In order to deny minors access to potentially harmful speech, the CDA
effectively suppresses a large amount of speech that adults have a
constitutional right to receive and to address to one another.
That burden on adult speech is unacceptable if less restrictive
alternatives would be at least as effective in achieving the legitimate
purpose that the statute was enacted to serve.
“Regardless of the strength of the government's interest” in protecting
children, “the level of discourse reaching a mailbox simply cannot be
limited to that which would be suitable for a sandbox.”
John B. Morris, Jr.
ALA
attorney
“What is the legacy of this case? What’s the
long term impact? I think this decision will
continue to be the starting point for 50
years—for a very long time it will be where
courts start when they evaluate the
regulation of the Internet.”
John B. Morris, Jr.
ALA
attorney
“...But it will also be an important point in the
whole development of lots of smaller parts
of the First Amendment jurisprudence in
terms of avoiding the dumbing down of
communications just to protect children. I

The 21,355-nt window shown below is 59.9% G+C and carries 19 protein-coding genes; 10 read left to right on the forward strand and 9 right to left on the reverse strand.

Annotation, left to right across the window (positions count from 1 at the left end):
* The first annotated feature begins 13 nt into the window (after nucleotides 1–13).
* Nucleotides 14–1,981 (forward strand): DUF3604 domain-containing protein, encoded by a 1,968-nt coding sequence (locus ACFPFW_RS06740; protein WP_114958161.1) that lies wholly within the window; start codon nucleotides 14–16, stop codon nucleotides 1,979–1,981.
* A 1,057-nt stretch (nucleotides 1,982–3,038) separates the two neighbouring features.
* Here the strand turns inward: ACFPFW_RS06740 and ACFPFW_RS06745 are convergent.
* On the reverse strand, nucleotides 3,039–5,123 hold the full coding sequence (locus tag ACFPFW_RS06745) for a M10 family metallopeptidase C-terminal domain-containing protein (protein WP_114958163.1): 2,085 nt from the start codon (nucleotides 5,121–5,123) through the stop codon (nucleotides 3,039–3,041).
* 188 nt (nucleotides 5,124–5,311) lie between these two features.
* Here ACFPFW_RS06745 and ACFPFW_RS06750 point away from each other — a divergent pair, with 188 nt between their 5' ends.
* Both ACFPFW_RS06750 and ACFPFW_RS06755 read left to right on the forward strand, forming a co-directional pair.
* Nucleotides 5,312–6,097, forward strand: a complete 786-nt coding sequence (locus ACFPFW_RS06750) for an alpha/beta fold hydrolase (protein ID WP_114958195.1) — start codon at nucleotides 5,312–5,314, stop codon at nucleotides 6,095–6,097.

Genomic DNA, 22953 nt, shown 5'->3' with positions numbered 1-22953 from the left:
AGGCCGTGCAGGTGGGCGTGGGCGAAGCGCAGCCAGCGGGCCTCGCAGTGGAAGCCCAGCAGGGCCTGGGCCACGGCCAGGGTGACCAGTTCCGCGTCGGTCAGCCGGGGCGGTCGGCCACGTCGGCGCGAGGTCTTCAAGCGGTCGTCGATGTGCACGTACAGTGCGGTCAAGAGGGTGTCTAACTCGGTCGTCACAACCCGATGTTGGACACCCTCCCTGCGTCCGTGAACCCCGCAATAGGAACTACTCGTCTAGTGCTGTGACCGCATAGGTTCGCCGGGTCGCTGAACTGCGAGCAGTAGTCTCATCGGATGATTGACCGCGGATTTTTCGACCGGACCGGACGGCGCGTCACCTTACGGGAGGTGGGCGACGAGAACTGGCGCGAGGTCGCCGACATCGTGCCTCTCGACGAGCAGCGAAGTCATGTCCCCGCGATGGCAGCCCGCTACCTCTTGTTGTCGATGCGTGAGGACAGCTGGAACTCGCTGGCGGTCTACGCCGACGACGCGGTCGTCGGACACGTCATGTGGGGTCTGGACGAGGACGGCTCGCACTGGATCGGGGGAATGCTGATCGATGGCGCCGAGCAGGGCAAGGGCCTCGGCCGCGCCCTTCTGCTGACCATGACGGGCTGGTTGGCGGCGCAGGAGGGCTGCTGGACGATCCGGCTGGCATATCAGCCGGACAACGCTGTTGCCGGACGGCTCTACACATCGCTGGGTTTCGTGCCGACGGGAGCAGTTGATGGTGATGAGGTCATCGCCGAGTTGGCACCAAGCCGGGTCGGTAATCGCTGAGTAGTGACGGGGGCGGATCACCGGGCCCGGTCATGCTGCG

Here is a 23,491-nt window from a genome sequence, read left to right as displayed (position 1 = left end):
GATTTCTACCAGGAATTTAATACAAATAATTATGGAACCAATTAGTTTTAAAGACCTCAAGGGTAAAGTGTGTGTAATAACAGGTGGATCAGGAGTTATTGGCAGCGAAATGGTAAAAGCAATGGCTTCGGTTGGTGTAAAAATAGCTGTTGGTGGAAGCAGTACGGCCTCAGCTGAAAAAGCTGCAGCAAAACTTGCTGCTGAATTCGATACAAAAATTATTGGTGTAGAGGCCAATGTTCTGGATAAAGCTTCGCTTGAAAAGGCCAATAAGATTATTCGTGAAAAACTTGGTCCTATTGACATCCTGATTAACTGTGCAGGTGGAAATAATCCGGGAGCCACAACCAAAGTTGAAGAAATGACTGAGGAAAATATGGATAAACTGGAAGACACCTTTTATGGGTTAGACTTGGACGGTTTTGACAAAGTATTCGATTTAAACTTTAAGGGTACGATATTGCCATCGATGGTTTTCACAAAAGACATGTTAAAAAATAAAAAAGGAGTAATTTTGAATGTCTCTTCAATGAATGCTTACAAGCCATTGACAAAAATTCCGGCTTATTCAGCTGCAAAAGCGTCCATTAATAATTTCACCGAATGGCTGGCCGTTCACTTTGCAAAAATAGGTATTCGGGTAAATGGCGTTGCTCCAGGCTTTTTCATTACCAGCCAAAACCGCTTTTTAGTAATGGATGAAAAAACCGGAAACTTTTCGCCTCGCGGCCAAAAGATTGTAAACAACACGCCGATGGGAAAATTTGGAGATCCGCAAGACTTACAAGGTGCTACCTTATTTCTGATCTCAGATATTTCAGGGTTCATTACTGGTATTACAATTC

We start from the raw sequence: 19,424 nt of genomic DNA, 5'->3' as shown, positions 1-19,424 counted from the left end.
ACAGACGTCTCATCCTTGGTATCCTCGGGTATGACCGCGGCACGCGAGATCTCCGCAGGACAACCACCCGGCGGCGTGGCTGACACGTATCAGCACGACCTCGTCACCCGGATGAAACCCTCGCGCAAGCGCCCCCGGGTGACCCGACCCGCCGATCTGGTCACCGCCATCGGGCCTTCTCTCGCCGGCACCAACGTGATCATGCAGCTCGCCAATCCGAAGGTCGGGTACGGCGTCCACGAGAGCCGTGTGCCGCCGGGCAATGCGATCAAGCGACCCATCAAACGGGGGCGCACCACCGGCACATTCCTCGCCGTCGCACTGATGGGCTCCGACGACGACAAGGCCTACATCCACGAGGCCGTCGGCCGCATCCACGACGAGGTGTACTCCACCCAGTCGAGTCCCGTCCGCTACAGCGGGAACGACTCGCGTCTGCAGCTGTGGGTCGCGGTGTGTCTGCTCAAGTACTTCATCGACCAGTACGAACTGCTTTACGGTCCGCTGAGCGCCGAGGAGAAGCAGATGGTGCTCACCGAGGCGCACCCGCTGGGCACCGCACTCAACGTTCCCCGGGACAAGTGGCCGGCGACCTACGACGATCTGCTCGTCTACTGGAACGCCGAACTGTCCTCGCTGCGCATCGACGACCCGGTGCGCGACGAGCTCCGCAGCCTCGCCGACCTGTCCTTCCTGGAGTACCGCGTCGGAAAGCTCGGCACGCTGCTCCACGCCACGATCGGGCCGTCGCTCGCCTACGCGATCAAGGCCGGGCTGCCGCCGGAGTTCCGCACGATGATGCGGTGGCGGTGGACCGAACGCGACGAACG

think it will withstand the test of time. I
think it really sets up the framework for
years to come.”
Chris Hansen
ACLU Senior Counsel
“I take the long view of all of this
stuff that no issue is ever won, and no issue
is ever lost. I do think that the longer you
hold onto a medium like the Internet that is
free of restriction, the harder it is to start
rolling that back. It’s easiest to impose
restrictions at the very beginning. The fact
that we held off restrictions at the very
beginning, I suspect--I hope--will last.”
Regulating the Internet
Children’s Online Protection Act (1998)

targets speech on the World Wide Web that is
harmful to minors according to “contemporary
community standards.”
 $50,000 fine and 6 months in jail for those who
are found to knowingly “make any communication
for commercial purposes” on the Internet “that is
available to any minor and that includes any
material that is harmful to minors.”

Ashcroft v. ACLU (2002)
Regulating the Internet


Library computers
Loudoun County, Virginia
• Mainstream Loudoun v. Board of Trustees
of the Loudoun County Library (1998)
Regulating the Internet

Privacy
• Children’s Online Privacy Protection Act
(1998)
• Intercepting e-mail
• Konop v. Hawaiian Airlines (2001)
Regulating the Internet

Misappropriation
Regulating the Internet

Misappropriation
Regulating the Internet

Misappropriation
• Milano v.
(1998)
Machinenet
Regulating the Internet

Misappropriation
• Milano v.
(1998)
• Milano v. Eight
Ball, Inc., et al. (1998)
Machinenet
Regulating the Internet

Misappropriation
• Milano v.
(1998)
• Milano v. Eight
Ball, Inc., et al. (1998)
• $238,000 + other
settlements
Machinenet
Regulating the Internet

Misappropriation
Regulating the Internet

Misappropriation
• Hoffman v. Capital
Cities/ABC, Fairchild
Publications and Los
Angeles Magazine,
33 F. Supp. 2d 867 (1999)
Regulating the Internet

Misappropriation
• Hoffman v. Capital
Cities/ABC, Fairchild
Publications and Los
Angeles Magazine,
33 F. Supp. 2d 867 (1999)